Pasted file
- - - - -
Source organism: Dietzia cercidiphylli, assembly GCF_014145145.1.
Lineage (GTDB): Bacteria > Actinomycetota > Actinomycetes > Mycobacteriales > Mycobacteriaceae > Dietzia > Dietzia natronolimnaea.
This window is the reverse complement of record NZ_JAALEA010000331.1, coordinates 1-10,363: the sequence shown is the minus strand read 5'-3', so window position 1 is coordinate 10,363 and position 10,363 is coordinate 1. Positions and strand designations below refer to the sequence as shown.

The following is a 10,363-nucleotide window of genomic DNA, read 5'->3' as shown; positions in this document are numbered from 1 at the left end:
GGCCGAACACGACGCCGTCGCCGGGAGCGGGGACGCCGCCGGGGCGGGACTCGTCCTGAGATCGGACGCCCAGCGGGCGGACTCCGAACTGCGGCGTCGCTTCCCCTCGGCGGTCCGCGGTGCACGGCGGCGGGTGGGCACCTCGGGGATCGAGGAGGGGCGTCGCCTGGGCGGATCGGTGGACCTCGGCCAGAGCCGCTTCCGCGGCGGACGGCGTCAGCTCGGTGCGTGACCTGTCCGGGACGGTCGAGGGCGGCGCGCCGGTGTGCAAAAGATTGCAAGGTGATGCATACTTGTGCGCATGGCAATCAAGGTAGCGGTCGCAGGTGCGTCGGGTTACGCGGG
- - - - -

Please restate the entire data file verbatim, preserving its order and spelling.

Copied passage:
Source organism: Dietzia cercidiphylli, assembly GCF_014145145.1.
Lineage (GTDB): Bacteria > Actinomycetota > Actinomycetes > Mycobacteriales > Mycobacteriaceae > Dietzia > Dietzia natronolimnaea.
This window is the reverse complement of record NZ_JAALEA010000331.1, coordinates 1-10,363: the sequence shown is the minus strand read 5'-3', so window position 1 is coordinate 10,363 and position 10,363 is coordinate 1. Positions and strand designations below refer to the sequence as shown.

The following is a 10,363-nucleotide window of genomic DNA, read 5'->3' as shown; positions in this document are numbered from 1 at the left end:
GGCCGAACACGACGCCGTCGCCGGGAGCGGGGACGCCGCCGGGGCGGGACTCGTCCTGAGATCGGACGCCCAGCGGGCGGACTCCGAACTGCGGCGTCGCTTCCCCTCGGCGGTCCGCGGTGCACGGCGGCGGGTGGGCACCTCGGGGATCGAGGAGGGGCGTCGCCTGGGCGGATCGGTGGACCTCGGCCAGAGCCGCTTCCGCGGCGGACGGCGTCAGCTCGGTGCGTGACCTGTCCGGGACGGTCGAGGGCGGCGCGCCGGTGTGCAAAAGATTGCAAGGTGATGCATACTTGTGCGCATGGCAATCAAGGTAGCGGTCGCAGGTGCGTCGGGTTACGCGGG